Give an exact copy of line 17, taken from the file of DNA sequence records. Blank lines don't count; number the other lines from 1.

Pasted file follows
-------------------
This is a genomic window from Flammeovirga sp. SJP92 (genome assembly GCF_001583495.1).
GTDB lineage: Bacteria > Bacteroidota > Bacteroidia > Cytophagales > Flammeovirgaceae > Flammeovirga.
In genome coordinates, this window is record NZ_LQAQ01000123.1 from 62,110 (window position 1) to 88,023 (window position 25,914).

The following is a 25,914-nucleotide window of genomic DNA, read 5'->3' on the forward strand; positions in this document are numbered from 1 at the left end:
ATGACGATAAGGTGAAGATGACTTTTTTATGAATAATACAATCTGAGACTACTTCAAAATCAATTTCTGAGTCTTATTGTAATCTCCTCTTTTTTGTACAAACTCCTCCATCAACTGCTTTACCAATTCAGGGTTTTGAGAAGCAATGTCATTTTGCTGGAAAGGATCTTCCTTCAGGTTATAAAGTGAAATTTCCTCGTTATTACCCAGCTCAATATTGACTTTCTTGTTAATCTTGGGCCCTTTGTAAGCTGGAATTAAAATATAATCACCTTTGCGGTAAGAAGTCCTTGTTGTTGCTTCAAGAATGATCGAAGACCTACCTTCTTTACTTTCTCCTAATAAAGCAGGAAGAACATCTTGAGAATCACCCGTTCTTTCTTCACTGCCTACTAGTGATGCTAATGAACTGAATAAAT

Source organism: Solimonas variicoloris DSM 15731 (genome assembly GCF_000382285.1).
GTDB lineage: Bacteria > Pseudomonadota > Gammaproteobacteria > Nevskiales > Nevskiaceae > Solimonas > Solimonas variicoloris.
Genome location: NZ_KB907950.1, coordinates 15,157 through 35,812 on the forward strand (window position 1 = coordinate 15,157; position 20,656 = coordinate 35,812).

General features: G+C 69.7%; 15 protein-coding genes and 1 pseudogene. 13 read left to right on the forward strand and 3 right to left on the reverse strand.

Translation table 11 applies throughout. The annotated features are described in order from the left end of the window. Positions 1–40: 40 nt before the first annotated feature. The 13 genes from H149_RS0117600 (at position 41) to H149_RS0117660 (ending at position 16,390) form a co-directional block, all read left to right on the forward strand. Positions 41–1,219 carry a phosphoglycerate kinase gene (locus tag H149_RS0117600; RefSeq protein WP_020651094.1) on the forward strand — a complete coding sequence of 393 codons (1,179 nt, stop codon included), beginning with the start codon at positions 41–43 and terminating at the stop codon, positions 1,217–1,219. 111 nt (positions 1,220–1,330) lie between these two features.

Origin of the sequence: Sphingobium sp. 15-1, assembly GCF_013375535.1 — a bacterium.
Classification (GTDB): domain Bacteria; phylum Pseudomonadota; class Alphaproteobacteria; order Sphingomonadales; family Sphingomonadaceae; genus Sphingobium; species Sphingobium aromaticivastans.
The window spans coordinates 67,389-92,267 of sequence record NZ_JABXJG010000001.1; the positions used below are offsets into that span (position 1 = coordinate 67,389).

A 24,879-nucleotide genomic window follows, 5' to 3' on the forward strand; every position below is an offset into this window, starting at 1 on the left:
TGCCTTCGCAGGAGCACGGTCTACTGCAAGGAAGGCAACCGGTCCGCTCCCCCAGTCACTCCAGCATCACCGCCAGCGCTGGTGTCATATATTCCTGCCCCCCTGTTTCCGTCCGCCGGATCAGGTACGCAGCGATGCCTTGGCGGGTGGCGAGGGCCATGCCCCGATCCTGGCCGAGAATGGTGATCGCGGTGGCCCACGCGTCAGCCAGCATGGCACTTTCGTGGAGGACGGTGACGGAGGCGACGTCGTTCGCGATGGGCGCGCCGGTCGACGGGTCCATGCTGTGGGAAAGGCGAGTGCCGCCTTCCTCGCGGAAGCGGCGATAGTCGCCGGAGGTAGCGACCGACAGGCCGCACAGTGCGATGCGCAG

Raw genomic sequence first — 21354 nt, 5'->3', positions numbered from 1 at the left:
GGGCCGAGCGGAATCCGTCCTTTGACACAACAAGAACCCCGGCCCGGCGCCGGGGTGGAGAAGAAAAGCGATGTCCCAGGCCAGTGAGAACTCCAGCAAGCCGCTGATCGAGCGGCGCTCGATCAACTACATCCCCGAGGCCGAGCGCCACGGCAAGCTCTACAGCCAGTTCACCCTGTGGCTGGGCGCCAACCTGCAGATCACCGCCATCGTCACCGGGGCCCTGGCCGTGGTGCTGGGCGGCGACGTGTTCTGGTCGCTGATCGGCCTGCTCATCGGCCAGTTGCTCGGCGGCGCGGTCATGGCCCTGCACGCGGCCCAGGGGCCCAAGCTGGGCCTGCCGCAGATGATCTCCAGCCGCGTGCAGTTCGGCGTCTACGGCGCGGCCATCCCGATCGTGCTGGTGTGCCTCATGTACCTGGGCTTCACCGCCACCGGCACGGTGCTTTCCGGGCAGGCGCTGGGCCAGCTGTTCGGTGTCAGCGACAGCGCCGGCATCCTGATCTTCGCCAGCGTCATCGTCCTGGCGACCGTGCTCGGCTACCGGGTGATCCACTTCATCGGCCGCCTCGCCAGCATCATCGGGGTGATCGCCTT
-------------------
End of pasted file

GGGCCGAGCGGAATCCGTCCTTTGACACAACAAGAACCCCGGCCCGGCGCCGGGGTGGAGAAGAAAAGCGATGTCCCAGGCCAGTGAGAACTCCAGCAAGCCGCTGATCGAGCGGCGCTCGATCAACTACATCCCCGAGGCCGAGCGCCACGGCAAGCTCTACAGCCAGTTCACCCTGTGGCTGGGCGCCAACCTGCAGATCACCGCCATCGTCACCGGGGCCCTGGCCGTGGTGCTGGGCGGCGACGTGTTCTGGTCGCTGATCGGCCTGCTCATCGGCCAGTTGCTCGGCGGCGCGGTCATGGCCCTGCACGCGGCCCAGGGGCCCAAGCTGGGCCTGCCGCAGATGATCTCCAGCCGCGTGCAGTTCGGCGTCTACGGCGCGGCCATCCCGATCGTGCTGGTGTGCCTCATGTACCTGGGCTTCACCGCCACCGGCACGGTGCTTTCCGGGCAGGCGCTGGGCCAGCTGTTCGGTGTCAGCGACAGCGCCGGCATCCTGATCTTCGCCAGCGTCATCGTCCTGGCGACCGTGCTCGGCTACCGGGTGATCCACTTCATCGGCCGCCTCGCCAGCATCATCGGGGTGATCGCCTT